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This section describes some techniques for performing analysis across data stored in multiple columns. For example, you may want to analyze combinations of height and weight. Some options:

  • Consolidate dimensions to a single metric. For example, height and weight can be combined using a BMI (body mass index) calculation. Then, use available outlier analysis capabilities in Trifacta® Wrangler. Below, you can review a method for bringing together similar data from multiple columns into a single column for easier analysis.

  • Flag outlier values of individual columns, perhaps giving each column a weighting factor (e.g. 0.5). Sum the outliers and their weights together.
  • Defer analysis until the data has arrived in the target system.

If you have homogeneous data across multiple columns, such as multiple individual events recorded in a single row, you can use a different method to calculate metrics. See Calculate Metrics across Columns.

In some cases, you may need to identify outliers across multiple columns of data. For example, you have a dataset containing scores from three separate tests taken by a set of individuals. Your columns may look like the following:

  • LastName
  • FirstName
  • TestScore1
  • TestScore2
  • TestScore3

You can download the Dataset-TestScores.csv dataset.

Most calculations, such as standard deviation, work for a single column of data. To perform analysis across all three columns, you must reshape the above dataset to look like the following:

  • LastName
  • FirstName
  • TestNumber
  • TestScore

This steps below outline the workflow for this example. The full recipe is provided at the bottom of this section.

Steps:

  1. Load the TestScores dataset into the Transformer page. It should already be split out into five separate columns.
  2. The three columns listed side by side are data that has been organized in a pivot table. To break down this data, you must unpivot the data, which breaks down the data into a key column (containing TestScore1, TestScore2, TestScore1) and a value column, which contains individual test scores.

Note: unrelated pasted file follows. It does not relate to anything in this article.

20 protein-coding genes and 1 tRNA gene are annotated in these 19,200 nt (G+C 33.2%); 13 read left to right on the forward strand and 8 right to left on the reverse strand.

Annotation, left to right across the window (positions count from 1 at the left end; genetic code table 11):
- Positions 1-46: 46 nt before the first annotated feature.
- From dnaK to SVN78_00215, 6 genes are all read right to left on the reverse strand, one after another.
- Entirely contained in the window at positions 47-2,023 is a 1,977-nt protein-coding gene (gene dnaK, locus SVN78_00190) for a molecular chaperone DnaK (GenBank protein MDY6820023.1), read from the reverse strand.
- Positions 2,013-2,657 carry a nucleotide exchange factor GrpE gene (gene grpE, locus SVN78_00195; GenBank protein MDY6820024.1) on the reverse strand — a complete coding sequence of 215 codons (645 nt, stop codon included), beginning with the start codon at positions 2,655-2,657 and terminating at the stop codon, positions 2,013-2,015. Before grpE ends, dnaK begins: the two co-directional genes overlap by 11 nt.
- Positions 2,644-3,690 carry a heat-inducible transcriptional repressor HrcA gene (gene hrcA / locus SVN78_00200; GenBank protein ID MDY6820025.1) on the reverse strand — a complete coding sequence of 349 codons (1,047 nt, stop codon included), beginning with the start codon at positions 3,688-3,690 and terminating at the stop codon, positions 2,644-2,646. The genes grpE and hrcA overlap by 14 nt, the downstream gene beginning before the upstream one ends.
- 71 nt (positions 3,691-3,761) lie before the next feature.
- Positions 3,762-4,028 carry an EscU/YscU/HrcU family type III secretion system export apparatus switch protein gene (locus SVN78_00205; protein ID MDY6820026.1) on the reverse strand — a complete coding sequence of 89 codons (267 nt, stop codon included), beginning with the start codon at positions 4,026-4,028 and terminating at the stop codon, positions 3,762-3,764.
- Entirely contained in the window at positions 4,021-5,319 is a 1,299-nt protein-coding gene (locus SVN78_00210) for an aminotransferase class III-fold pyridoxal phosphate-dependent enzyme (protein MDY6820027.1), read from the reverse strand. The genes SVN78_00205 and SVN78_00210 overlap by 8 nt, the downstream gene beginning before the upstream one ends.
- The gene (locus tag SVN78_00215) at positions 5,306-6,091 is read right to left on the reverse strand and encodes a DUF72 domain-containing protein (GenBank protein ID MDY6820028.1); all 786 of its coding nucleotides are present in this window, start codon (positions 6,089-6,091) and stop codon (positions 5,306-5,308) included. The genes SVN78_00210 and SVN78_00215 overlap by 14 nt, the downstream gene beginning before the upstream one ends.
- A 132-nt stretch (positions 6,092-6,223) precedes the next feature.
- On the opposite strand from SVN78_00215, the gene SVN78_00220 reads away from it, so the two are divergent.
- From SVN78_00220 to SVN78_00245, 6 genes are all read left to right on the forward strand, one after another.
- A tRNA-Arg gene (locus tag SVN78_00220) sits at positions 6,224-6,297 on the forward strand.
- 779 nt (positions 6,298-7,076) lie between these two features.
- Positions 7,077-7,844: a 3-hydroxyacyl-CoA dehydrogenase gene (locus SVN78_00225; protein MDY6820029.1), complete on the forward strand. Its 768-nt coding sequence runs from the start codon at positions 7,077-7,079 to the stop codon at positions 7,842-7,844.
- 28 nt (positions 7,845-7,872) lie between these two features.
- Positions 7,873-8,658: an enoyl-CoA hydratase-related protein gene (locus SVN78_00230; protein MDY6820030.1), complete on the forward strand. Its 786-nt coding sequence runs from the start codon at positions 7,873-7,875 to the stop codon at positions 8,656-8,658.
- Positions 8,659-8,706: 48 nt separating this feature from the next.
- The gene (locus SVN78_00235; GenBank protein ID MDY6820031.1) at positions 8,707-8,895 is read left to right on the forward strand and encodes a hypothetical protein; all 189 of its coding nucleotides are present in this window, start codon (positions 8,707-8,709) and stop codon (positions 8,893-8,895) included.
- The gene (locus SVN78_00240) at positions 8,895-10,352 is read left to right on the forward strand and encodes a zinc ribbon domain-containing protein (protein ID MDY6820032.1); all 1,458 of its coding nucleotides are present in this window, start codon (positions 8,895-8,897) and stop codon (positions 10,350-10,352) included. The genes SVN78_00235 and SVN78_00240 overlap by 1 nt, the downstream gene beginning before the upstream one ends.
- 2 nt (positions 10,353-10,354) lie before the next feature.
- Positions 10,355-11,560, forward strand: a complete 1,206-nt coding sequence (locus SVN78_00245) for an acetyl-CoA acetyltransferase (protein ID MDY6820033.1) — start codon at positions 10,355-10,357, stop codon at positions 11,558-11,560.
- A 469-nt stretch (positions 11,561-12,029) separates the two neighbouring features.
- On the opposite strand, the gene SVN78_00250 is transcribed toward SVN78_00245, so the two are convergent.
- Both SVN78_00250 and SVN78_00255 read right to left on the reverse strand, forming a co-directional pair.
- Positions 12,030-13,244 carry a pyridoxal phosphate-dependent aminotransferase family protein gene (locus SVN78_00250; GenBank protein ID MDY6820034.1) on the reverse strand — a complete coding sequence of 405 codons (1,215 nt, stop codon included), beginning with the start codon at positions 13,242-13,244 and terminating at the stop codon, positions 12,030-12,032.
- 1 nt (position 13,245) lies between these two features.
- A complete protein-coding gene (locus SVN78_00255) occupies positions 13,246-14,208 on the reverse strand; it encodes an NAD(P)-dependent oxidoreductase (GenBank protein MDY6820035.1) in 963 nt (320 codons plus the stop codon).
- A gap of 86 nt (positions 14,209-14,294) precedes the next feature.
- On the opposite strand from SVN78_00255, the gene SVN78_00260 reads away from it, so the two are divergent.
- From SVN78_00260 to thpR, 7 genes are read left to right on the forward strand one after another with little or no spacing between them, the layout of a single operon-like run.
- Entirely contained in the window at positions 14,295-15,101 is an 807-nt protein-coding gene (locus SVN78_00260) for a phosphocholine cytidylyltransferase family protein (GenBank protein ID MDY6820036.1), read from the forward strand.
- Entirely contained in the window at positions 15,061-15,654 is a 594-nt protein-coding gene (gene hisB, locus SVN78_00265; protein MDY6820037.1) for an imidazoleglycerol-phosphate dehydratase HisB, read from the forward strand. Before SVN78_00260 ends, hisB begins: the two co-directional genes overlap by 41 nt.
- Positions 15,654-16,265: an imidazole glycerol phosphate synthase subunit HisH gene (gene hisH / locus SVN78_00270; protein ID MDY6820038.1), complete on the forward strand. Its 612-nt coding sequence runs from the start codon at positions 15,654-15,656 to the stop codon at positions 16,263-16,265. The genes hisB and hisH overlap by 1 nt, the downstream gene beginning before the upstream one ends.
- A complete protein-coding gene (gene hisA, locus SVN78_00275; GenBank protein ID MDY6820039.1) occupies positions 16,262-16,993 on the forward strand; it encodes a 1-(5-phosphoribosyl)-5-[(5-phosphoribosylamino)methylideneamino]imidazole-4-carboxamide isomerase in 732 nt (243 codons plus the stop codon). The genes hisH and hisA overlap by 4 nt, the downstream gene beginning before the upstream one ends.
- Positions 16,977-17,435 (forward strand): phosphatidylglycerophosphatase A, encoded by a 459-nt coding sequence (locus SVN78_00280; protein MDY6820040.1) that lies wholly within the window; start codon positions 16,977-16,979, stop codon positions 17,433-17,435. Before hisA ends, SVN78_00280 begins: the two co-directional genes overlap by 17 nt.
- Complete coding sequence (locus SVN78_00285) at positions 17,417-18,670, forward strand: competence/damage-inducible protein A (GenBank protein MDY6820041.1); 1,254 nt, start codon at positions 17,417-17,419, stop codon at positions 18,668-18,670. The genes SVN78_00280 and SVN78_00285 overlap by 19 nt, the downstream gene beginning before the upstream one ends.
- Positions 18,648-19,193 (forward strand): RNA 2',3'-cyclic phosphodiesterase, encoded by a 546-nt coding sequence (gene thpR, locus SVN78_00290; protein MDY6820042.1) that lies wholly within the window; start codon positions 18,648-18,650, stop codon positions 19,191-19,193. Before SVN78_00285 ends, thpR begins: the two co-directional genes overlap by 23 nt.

Transformation Name Unpivot columns
    Parameter: Columns TestScore1,TestScore2,TestScore3
    Parameter: Group size 1

  3. Rename the generated column of test scores to TestScore.
  4. The numeric information in the key column values can be extracted using the following:

    Transformation Name Extract text or pattern
    Parameter: Column to extract from key
    Parameter: Option Custom text or pattern
    Parameter: Text to extract `{digit}`

  5. The key2 column contains just the numeric data now. Rename this column to TestNumber. You can drop the key column now.
  6. The dataset does not contain a primary key, which field containing a unique identifier for each row. The combination of last name, first name, and test number is a unique identifier for each row in the dataset:

    Transformation Name Merge columns
    Parameter: Columns LastName,FirstName,TestNumber
    Parameter: Separator '-'

  7. Rename the new column to TestID. Typically, primary keys are listed as the first field in a dataset. You might want to move the column before the LastName column.
  8. You may have noticed that the data is still organized by name (first and last) and test number, so that an individual's tests are scattered throughout the dataset. To reorganize the information, you can re-aggregate the data using the following:

    Transformation Name Pivot table
    Parameter: Row labels LastName,FirstName,TestNumber,TestID
    Parameter: Values SUM(TestScore)
    Parameter: Max number of columns to create 1

    Tip: The above retains all instances of tests that have been taken. If you are only interested in the average test score, you can remove the TestNumber and TestID groupings and the change the SUM function to AVERAGE. In the results, you have one average for each test taker.

  9. You may want to rename the aggregation column. Your final dataset should look like the following:

Figure: Single column of test scores

Now that your columns of data have been consolidated to a single column, you can use the single-column transforms and functions to perform analysis.

For more information on identifying outliers in this data, see Locate Outliers.

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